Bolivia belongs to the World Intellectual Property Organization and is a signatory to the Nice Agreement and the Paris, Bern, and Geneva Conventions.SENAPI reviews patent registrations for form and substance and publishes notices of proposed registrations in the Official Gazette.If there are no objections within 30 working days, the organization grants patents for a period of 20 years.The registration of trademarks parallels that of patents.Once obtained, a trademark is valid for a 10-year renewable period.It can be cancelled if not used within three years of the date of grant.

Bolivia has no laws protecting trade secrets. However, Bolivia respects international conventions and they are still in effect and protect foreigners. Additionally, it has signed a CAN agreement, Decision 486, which deals with industrial property (trade secrets) and is legally binding in Bolivia. It's most relevant sections are:

Decision 486:

I. Each Member Country shall accord the nationals of other members of the Andean Community, the World Trade Organization, and the Paris Convention for the Protection of Industrial Property, treatment no less favorable than it accords to its own nationals with regard to the protection of intellectual property, subject to the exceptions already provided in articles 3 and 5 of the Agreement on Trade-Related Aspects of Intellectual Property Rights (TRIPS) and in article 2 of the Paris Convention for the Protection of Industrial Property.

Member Countries may also accord such treatment to the nationals of a third country under the terms of their respective domestic legislation.

IV. The protection granted by this Decision shall accrue to all literary, artistic and scientific works that may be reproduced or disclosed by any known or future means.

Transparency of the Regulatory System

A general investment law, antitrust and disloyal competitions regulations,and regulations for each economic sector such as hydrocarbon, mining, electricity and others, have not been updated or enacted since the signing of the constitution in 2009.There have also been complaints by the private sector of unfair competition from the state owned enterprises (SOEs) in the absence of an SOE law.The lack of new implementing laws createslegal discrepancies between constitutional guarantees and the dated policies currently enforced.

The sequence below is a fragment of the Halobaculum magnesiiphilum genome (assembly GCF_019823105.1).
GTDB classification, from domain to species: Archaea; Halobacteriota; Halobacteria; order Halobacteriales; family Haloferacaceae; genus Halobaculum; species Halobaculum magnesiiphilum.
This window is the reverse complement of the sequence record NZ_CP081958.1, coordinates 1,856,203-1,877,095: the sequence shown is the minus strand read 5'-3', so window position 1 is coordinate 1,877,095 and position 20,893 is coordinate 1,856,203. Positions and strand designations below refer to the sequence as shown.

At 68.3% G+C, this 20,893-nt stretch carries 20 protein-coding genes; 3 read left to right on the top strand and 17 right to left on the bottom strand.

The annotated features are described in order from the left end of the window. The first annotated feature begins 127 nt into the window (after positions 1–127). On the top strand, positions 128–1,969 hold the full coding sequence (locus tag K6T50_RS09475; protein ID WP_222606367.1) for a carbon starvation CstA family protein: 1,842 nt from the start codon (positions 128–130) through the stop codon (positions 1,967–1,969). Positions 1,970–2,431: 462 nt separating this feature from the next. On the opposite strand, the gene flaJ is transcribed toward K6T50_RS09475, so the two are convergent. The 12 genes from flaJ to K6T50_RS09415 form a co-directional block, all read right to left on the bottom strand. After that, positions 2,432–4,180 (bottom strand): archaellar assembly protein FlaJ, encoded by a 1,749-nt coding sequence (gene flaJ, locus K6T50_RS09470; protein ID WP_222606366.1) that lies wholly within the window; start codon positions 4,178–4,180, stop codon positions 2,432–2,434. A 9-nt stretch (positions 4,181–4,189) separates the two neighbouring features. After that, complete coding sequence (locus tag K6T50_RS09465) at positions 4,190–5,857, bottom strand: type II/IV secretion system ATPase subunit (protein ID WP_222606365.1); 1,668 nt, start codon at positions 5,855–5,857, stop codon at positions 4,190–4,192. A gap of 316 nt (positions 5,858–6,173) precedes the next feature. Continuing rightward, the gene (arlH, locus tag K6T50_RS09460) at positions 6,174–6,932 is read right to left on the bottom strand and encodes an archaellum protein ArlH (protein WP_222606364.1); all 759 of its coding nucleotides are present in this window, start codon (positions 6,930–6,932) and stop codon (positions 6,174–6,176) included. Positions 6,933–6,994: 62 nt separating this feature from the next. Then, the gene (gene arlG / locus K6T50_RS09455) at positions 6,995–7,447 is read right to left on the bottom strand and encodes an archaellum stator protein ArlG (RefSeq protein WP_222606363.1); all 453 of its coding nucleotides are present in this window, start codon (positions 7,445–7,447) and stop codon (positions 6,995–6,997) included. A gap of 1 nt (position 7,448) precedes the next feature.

The tax code has not changed, and will probably not change in the near future; however, the government may establish new taxes for what it considers strategic sectors.The government is also in discussions regarding atax increase on profits, focusing on financial institutions that generate very high profits.

Environmental regulations can slow projects due to the constitutional requirement of "prior consultation" for any projects that could affect local communities.This has affected projects related to the exploitation of natural recourses, both renewable and nonrenewable, as well as public works projects.Issuance of environmental licenses has been slow and subject to corruption.

In 2010, the new pension fund was enacted; it increased the contributions that companies have to pay by 3% of payroll, to 4.71% total.

Important pending legal frameworks like hydrocarbon, mining, electricity and other laws have yet to be adopted.This creates an uncertain investment climate. Adding to the uncertainty, the political agenda can determine what laws will be issued according to the needs of the moment.